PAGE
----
A debut novel of extraordinary emotional power: When a mute war veteran opens his home to a young boy, he gets a glimpse of life outside his shell--with all its exuberant joys and crushing sorrows.Its been 30 years since a Vietnam War injury left Howard Kapostash unable to speak, read, or write. Since then he can communicate only with sounds and gestures--a condition that makes him appear slow and disturbed. But inside his head, Howie is the same man he was before the war, longing for Sylvia, his high school sweetheart, and mourning his parents and his chance at a family. Howies solitude comes to an abrupt end with a desperate phone call in the middle of the night; Sylvia is being forced into rehab and needs him to care for her nine-year-old son Ryan until she returns. Though Ryans first days with Howie are strained by misunderstanding, his presence gradually transforms Howie and his entire household, which includes Laurel, a soup chef, and a pair of housepainters Howie grumpily thinks of as Nit and Nat. By midsummer, their once-cold home is alive with the happiness, disappointment, and love of a real family. But with Sylvias return imminent, Howie is obliged to wonder if the change is only temporary--and to reconsider, in the process, just what the war cost him.Triumphant and heartbreaking, THE HA-HA tells a singular and engaging story and heralds the arrival of a tremendous new voice in fiction.
Baker & Taylor
Rendered unable to speak, read, or write after a Vietnam War injury thirty years earlier, Howard Kapostash feels trapped by his disability and longs for the life he lost until his high-school sweetheart, recently forced into rehab, asks him to care for her nine-year-old son. A first novel. 75,000 first printing.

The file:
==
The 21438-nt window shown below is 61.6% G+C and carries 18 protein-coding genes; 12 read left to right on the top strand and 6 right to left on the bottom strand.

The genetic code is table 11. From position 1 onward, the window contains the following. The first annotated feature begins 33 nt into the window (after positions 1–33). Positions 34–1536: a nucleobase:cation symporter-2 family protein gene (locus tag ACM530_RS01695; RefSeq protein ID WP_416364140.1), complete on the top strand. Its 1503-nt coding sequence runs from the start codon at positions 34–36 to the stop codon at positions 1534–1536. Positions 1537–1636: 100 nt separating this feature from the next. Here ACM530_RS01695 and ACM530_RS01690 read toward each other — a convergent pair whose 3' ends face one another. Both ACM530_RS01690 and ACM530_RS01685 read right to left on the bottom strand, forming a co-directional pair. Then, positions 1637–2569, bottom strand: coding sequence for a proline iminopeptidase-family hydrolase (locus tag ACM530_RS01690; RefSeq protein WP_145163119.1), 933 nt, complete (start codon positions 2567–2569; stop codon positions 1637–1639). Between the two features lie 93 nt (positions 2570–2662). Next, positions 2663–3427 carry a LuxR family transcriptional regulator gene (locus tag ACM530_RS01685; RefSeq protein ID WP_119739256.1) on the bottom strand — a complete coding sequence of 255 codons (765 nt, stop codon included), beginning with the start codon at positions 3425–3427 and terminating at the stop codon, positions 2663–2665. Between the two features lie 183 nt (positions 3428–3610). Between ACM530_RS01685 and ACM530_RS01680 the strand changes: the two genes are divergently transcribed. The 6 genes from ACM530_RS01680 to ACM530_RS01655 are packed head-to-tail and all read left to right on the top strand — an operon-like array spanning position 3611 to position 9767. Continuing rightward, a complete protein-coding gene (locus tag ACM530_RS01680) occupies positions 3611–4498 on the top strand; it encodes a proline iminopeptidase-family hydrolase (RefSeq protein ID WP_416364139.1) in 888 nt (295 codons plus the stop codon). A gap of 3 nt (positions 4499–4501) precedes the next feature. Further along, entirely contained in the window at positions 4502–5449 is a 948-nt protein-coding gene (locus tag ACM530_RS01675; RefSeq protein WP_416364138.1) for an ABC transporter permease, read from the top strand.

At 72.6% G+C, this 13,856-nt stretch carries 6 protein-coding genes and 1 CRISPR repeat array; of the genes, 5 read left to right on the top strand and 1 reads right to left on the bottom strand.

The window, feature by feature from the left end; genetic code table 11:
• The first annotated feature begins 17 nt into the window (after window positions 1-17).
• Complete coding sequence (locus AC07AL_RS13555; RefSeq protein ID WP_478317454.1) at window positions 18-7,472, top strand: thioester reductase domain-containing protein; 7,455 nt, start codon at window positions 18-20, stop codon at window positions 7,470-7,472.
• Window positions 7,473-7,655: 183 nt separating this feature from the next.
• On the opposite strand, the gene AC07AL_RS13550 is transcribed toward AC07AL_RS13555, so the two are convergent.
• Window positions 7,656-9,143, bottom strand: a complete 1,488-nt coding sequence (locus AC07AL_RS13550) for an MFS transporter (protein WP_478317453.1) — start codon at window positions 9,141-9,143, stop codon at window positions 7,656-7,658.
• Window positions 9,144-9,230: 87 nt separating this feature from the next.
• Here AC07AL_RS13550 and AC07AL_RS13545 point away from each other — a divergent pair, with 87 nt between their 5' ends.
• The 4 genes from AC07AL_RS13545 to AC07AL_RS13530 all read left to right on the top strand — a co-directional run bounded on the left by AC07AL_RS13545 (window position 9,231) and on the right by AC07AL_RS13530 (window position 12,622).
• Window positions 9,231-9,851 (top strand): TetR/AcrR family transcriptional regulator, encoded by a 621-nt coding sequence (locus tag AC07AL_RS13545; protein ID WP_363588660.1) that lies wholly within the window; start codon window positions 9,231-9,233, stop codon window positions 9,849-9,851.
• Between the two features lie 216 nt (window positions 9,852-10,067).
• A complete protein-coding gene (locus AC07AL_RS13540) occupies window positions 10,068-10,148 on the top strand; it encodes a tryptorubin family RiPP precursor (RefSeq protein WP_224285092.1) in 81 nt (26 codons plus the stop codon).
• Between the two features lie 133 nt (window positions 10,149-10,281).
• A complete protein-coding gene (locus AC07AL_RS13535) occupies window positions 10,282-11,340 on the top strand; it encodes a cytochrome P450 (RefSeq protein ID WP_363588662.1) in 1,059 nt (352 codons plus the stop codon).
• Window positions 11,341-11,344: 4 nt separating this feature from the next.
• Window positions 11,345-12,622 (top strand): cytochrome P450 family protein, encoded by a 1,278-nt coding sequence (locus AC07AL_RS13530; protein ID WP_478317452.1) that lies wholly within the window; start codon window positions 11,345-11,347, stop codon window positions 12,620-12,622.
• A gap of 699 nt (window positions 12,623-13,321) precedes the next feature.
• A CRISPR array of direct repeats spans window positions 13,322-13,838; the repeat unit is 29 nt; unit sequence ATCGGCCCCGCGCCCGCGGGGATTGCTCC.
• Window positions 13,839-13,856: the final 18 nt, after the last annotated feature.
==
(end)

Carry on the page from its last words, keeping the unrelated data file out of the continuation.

Blackwell North Amer
Howard Kapostash has not spoken in thirty years. Ever since a severe blow to the head during his days in the army, words unravel in his mouth and letters on the page make no sense at all. Because of his extremely limited communication abilities - a small repertory of gestures and simple sounds - most people think he is disturbed. No one understands that Howard is still the same man he was before enlisting, still awed by the beauty of a landscape, still pining for his high school sweetheart, Sylvia.
Now Sylvia is a single mom with troubles of her own, and she needs Howard's help. She is being hauled into a drug rehab program and she asks Howard to care for her nine-year-old son, Ryan. The presence of this nervous, resourceful boy in Howard's life transforms him utterly. With a child's happiness at stake, communication takes on a fresh urgency, and the routine that Howard has evolved over the years - designed specifically to minimize the agony of human contact - suddenly feels restrictive and even dangerous. Forced out of his groove, Howard finds unexpected delights - in baseball, in work, in meals with his housemates. His home comes alive with the joys, sorrows, and love of a real family. But these changes also open Howard to the risks of loss and to the rage he has spent a lifetime suppressing.
The Ha-Ha follows Howard down his difficult path to a new life. It is a story about the cost of war and the infinite worth of human connection.
Rendered unable to speak, read, or write after a Vietnam War injury thirty years earlier, Howard Kapostash feels trapped by his disability until his high school sweetheart, recently forced into rehab, asks him to care for her nine-year-old son.
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